Wind damage functions express the correlation of wind speeds and damage levels for various types of structures. They play a vital role in the prediction of damage for a given wind speed; are critical for the continued calibration of wind hazard models; and are valuable for the statistical estimation of wind damage severity for structures that are otherwise destroyed. In recent wind storms such as Hurricanes Katrina (2005) and Ike (2008), wind effects have been co-mingled with storm-surge effects. In many cases, storm surge has completely destroyed all evidence of any wind damage, but for settlement of insurance claims it is desired to have an estimate of the maximum probable wind damage that occurred prior to destruction of a building. Historically, maximum wind speeds in severe wind storms have been mostly unknown, and the collection of widespread and comprehensive damage data via ground surveys has been impossible. It is now possible to construct improved wind damage functions based on highresolution post-storm imagery by correlating observed damage levels and known wind speeds through the merger of new and significant technological developments, including: portable and ruggedized instruments that measure wind speeds in-site, numerical modeling techniques that produce region-wide velocity fields from available measurements, remote-sensing platforms that facilitate the rapid capture and preservation of damage data, and interpretation techniques that aid in identifying levels of wind damage depicted in these remote-sensing data.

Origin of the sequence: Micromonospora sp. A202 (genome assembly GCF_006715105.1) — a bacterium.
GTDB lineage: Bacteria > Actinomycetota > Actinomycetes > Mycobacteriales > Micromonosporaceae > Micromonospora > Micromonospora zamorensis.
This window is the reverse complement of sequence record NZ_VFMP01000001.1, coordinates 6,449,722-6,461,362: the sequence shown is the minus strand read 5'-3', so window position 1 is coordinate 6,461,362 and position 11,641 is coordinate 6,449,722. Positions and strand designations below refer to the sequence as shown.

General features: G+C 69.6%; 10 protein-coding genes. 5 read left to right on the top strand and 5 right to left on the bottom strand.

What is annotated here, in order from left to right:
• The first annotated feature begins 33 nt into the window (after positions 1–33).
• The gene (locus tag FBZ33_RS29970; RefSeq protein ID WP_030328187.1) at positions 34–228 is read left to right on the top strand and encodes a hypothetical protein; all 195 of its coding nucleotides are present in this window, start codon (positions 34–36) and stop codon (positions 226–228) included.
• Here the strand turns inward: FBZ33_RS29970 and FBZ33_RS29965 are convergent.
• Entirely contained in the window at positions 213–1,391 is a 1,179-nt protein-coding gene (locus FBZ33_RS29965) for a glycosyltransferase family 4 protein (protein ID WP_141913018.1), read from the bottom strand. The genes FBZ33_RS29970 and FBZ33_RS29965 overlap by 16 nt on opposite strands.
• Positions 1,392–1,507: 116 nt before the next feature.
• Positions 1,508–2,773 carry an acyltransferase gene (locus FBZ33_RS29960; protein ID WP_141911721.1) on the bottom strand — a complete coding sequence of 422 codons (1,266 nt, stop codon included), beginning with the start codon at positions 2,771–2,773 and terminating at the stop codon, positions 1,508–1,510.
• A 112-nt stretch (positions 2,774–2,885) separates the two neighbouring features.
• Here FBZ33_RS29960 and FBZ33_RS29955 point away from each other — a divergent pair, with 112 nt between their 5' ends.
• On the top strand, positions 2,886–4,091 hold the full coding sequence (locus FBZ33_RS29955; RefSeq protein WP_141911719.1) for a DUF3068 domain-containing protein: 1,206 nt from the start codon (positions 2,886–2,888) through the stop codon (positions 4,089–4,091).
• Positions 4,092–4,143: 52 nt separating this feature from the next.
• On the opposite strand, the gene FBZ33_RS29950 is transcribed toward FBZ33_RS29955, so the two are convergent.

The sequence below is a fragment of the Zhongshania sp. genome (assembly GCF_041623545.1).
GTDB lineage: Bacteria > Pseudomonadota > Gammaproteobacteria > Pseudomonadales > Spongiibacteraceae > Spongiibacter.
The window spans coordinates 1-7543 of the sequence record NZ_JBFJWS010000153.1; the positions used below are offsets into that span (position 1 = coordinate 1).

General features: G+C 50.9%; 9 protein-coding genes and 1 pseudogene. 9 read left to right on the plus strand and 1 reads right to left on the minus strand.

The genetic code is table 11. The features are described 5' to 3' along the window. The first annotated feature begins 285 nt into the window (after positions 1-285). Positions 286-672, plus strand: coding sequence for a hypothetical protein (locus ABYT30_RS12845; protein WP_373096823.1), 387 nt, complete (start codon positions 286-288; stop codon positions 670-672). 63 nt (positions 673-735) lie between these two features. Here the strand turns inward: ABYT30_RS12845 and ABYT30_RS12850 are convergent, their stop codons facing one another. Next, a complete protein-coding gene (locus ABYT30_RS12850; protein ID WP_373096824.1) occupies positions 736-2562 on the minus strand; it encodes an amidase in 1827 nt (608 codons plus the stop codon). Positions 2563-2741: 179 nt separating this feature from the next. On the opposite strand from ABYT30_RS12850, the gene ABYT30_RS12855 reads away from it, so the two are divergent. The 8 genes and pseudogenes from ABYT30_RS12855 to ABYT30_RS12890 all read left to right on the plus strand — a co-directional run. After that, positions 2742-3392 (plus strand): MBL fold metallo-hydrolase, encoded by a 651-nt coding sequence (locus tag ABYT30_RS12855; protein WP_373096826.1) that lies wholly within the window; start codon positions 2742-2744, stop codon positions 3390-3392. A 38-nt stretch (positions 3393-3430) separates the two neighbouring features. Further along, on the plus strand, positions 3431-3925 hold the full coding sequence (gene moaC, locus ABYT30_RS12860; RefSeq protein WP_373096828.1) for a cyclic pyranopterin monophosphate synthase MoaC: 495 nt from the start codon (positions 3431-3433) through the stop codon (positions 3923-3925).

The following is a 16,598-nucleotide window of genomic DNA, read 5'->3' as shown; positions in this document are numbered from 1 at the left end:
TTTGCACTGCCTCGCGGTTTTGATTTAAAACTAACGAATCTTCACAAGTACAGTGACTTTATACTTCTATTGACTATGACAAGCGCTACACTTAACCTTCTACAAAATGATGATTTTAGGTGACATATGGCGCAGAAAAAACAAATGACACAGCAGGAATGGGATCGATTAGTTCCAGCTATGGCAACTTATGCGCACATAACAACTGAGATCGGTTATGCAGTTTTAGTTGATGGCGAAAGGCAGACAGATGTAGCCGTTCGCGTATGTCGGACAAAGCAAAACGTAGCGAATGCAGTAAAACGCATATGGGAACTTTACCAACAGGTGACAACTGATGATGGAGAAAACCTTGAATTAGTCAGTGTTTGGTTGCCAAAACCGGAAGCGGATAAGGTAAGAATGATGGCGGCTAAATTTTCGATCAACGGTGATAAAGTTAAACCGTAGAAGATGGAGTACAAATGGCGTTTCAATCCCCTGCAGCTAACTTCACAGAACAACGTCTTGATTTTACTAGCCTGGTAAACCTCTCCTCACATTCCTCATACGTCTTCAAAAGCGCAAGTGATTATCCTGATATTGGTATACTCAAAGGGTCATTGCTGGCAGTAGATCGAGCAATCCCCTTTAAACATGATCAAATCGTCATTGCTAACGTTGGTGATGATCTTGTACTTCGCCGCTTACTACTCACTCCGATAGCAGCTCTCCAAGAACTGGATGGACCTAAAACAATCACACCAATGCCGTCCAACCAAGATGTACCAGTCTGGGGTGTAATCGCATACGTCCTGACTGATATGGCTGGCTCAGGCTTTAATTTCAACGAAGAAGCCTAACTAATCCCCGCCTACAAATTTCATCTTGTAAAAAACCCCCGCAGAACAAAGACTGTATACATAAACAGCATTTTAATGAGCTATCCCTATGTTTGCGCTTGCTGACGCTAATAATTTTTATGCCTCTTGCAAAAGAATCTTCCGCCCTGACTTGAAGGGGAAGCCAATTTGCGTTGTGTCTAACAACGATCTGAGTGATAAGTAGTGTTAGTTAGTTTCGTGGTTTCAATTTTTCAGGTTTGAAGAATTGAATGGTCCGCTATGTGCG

|State||Published - Oct 2009|